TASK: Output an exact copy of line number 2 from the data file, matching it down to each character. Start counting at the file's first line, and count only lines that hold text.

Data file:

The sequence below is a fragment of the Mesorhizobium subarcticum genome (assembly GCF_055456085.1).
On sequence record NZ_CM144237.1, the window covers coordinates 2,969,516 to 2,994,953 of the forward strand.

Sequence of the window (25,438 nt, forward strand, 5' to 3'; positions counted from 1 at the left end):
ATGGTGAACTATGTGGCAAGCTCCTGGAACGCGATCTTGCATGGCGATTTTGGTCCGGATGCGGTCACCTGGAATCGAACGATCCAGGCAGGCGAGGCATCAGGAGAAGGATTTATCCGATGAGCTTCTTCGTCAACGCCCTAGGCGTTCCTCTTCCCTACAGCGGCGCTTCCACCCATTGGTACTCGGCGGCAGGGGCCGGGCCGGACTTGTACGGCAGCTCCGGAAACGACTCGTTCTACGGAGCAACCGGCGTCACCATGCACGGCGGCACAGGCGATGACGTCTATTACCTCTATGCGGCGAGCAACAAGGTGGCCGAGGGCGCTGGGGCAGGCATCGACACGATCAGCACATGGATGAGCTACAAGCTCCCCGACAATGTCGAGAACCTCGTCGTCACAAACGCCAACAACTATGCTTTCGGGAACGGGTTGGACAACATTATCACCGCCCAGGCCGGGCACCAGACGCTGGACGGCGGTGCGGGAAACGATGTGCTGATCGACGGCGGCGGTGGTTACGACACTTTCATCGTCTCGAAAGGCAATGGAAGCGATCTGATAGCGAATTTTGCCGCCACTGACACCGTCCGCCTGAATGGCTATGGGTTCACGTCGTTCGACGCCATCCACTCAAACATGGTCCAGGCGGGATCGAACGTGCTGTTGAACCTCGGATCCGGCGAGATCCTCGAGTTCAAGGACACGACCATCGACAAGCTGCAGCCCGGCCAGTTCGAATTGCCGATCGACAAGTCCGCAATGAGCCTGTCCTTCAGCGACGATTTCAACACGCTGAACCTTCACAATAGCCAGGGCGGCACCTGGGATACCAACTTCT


On sequence record NZ_CM144237.1, the window covers coordinates 2,969,516 to 2,994,953 of the forward strand.